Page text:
Loggerhead turtles return to the ocean after 7 months of rehabilitation

Loggerhead turtles return to the ocean after 7 months of rehabilitation

  • Loggerhead turtles return to the ocean after 7 months of rehabilitation

    Dennis, MA – August 5: A turtle with a tracking device crawls to the sea as people watch as the New England Aquarium releases 4 loggerhead turtles that have been recuperating at their turtle facility in Quincy on August 5, 2021 in , Dennis, MA. (Staff Photo By Alexi Cohan/MediaNews Group/Boston Herald)

  • Dennis, MA – August 5: A turtle with a tracking device crawls to the sea as people watch as the New England Aquarium releases 4 loggerhead turtles that have been recuperating at their turtle facility in Quincy on August 5, 2021 in , Dennis, MA. (Staff Photo By Alexi Cohan/MediaNews Group/Boston Herald)

  • Quincy, MA – August 5: Loggerhead #1128, with a satellite tracking device rises to the surface as the New England Aquarium prepares 4 loggerhead turtles to be returned to the sea after recuperating at their turtle facility on August 5, 2021 in , Quincy, MA. (Staff Photo By Stuart Cahill/MediaNews Group/Boston Herald)

  • Quincy, MA – August 5: Melissa Rocha (L) and Charlotte Cork wrestle a Loggerhead turtle out of its tank as the New England Aquarium prepares 4 loggerhead turtles to be returned to the sea after recuperating at their turtle facility on August 5, 2021 in , Quincy, MA. (Staff Photo By Stuart Cahill/MediaNews Group/Boston Herald)

  • Quincy, MA – August 5: Sarah DiCarlo (L) and Alessia Brugnara pull a Loggerhead turtle from its tank and places it in a container as the New England Aquarium prepares 4 loggerhead turtles to be returned to the sea after recuperating at their turtle facility on August 5, 2021 in , Quincy, MA. (Staff Photo By Stuart Cahill/MediaNews Group/Boston Herald)

  • Quincy, MA – August 5: Melissa Rocha (L), Charlotte Cork (C) and Sarah Perez (R) place a Loggerhead turtle into a container as the New England Aquarium prepares 4 loggerhead turtles to be returned to the sea after recuperating at their turtle facility on August 5, 2021 in , Quincy, MA. (Staff Photo By Stuart Cahill/MediaNews Group/Boston Herald)

  • Quincy, MA – August 5: Sarah Perez pulls a Loggerhead turtle from its tank and places it in a container as the New England Aquarium prepares 4 loggerhead turtles to be returned to the sea after recuperating at their turtle facility on August 5, 2021 in , Quincy, MA. (Staff Photo By Stuart Cahill/MediaNews Group/Boston Herald)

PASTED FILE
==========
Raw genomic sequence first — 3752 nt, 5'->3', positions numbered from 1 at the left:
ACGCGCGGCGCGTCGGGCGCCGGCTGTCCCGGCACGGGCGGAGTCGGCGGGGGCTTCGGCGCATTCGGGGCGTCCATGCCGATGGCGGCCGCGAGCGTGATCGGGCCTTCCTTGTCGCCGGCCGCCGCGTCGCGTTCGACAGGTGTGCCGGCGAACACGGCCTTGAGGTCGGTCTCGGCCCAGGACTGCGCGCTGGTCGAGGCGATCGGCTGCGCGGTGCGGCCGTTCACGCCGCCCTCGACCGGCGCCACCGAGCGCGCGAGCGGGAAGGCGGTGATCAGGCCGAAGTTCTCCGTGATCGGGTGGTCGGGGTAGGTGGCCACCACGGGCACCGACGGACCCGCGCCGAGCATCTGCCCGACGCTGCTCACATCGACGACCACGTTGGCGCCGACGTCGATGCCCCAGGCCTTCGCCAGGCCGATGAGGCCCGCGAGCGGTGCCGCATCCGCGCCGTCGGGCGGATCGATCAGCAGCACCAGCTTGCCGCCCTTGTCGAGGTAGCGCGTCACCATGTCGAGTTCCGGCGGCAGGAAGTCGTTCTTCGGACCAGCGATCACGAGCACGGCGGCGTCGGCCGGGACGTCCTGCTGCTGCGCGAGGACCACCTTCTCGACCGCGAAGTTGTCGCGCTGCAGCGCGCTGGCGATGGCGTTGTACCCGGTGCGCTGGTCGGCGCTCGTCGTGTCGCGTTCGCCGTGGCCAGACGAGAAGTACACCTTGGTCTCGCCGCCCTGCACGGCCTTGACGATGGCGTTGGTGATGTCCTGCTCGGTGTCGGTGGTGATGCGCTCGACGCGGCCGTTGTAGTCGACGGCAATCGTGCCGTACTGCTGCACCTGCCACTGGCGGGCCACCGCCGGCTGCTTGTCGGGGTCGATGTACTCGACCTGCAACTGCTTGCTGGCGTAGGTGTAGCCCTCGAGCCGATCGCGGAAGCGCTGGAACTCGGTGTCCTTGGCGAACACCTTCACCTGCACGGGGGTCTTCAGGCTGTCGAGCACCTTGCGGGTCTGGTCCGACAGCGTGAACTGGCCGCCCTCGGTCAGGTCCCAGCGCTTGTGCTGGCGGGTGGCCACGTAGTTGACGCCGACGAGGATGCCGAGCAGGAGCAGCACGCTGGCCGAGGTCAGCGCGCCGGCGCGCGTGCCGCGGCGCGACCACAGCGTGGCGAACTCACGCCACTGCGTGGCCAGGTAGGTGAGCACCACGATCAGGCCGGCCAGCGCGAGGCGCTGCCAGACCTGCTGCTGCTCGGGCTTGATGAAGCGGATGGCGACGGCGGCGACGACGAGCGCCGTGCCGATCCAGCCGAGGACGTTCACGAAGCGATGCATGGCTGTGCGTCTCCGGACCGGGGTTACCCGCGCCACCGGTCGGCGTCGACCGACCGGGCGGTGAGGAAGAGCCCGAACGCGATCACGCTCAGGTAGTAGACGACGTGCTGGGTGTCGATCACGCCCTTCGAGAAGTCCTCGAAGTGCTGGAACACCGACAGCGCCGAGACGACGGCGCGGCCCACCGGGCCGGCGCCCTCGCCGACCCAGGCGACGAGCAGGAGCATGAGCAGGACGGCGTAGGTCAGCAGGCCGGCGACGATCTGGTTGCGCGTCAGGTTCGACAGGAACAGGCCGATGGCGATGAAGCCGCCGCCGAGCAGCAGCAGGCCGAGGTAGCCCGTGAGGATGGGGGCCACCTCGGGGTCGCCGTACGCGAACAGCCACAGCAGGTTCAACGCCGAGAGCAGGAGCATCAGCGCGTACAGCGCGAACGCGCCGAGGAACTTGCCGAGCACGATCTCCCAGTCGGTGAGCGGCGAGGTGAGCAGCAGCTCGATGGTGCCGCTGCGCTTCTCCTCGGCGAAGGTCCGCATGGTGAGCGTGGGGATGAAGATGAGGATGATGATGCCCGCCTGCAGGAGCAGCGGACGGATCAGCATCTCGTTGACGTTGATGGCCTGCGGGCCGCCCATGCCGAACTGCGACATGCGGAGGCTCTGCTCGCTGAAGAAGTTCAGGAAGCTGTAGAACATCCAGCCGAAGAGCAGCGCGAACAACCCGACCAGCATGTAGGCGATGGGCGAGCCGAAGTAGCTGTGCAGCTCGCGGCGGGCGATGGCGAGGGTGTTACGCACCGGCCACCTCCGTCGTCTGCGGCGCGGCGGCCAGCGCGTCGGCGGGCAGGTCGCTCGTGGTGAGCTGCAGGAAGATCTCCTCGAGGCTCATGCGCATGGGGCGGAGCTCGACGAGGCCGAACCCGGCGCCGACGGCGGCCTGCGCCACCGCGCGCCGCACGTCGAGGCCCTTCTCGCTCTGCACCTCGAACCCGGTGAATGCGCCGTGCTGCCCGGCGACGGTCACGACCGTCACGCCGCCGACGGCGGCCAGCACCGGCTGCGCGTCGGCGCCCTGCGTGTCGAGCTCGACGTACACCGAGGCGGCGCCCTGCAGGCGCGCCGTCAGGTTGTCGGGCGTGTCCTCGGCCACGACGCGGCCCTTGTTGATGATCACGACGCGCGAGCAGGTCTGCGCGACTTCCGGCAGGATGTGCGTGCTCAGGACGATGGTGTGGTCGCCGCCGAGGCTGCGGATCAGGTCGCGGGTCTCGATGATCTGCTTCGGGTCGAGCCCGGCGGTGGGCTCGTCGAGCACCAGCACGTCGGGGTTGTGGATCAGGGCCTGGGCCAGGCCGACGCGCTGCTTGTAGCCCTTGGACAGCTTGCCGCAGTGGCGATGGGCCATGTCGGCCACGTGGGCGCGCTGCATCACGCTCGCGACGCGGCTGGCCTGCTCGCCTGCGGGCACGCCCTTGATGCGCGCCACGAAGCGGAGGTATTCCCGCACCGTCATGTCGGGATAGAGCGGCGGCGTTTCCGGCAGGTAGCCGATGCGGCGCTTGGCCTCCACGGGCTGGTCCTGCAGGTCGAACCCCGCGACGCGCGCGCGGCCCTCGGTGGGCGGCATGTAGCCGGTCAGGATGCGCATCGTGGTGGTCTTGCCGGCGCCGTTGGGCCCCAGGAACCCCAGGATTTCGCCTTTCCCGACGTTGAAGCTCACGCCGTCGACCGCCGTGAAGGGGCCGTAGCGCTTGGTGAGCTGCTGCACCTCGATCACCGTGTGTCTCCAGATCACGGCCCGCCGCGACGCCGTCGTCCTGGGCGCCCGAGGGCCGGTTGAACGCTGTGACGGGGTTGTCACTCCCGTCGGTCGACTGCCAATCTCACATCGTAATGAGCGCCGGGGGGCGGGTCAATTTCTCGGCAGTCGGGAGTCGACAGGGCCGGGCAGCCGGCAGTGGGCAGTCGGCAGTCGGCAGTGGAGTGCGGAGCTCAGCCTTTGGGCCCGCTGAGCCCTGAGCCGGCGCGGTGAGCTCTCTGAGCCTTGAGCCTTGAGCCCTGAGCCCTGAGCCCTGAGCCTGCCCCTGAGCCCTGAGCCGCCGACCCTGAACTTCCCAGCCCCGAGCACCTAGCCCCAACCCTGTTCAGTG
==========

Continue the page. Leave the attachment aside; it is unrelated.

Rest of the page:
• Quincy, MA – August 5: Sarah Perez pulls a Loggerhead turtle from its tank and places it in a container as the New England Aquarium prepares 4 loggerhead turtles to be returned to the sea after recuperating at their turtle facility on August 5, 2021 in , Quincy, MA. (Staff Photo By Stuart Cahill/MediaNews Group/Boston Herald)

  • Quincy, MA – August 5: Biologist Alessia Brugnara pulls Loggerhead turtle #1128 from its tank as the New England Aquarium prepares 4 loggerhead turtles to be returned to the sea after recuperating at their turtle facility on August 5, 2021 in , Quincy, MA. (Staff Photo By Stuart Cahill/MediaNews Group/Boston Herald)

  • Quincy, MA – August 5: (from L to R) Charlotte Cork and Melissa Rocha carry one turtle and Sarah Perez carries another as the New England Aquarium prepares 4 loggerhead turtles to be returned to the sea after recuperating at their turtle facility on August 5, 2021 in , Quincy, MA. (Staff Photo By Stuart Cahill/MediaNews Group/Boston Herald)

  • Quincy, MA – August 5: Sarah DiCarlo (L) and Alessia Brugnara carry a turtle out of the facility as the New England Aquarium prepares 4 loggerhead turtles to be returned to the sea after recuperating at their turtle facility on August 5, 2021 in , Quincy, MA. (Staff Photo By Stuart Cahill/MediaNews Group/Boston Herald)

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Slow and steady wins the race.

Four loggerhead turtles are back in open waters after a shell-shocking cold stun off the waters of Cape Cod Bay that left them with pneumonia and seven months of rehabilitation.

“It’s rewarding and it’s exciting when you put so much work and effort into these animals to have them back where they belong,” said Sarah Perez, a rescue biologist with the New England Aquarium.

The turtles, named Popeye, Peanut, Captain Kool-Aid, and Glossy Ibis, were cold-stunned and stranded off the shores of Cape Cod in December where they were rescued and rehabilitated at New England Aquarium for life-threatening conditions such as pneumonia, hypothermia and bone fractures.

They were released Thursday night on West Dennis Beach.

Now healthy and back in the ocean, the turtles equipped with acoustic and satellite trackers will go back to life as normal and provide crucial data to researchers.

The internal acoustic tag will last about three years while an external satellite tag will be functional for one year at the most.

Their chance at surviving is pretty good, according to Kara Dodge, research scientist at the aquarium. Their biggest threat is humans, with many turtles being injured by boats, and predators such as sharks.

“Turtles of that size would certainly be a nice dinner for a shark,” said Dodge.

Loggerhead turtles can grow as big as 300 pounds eating crab, mussels and clam, Dodge said. During the 2020 cold season, New England Aquarium helped to rescue nearly 600 sick turtles, and the numbers keep going up due to climate change and other factors.

Nursing the turtles back to health is no easy task, Perez said, and three more remain at the aquarium waiting to be strong enough to go back into the ocean.

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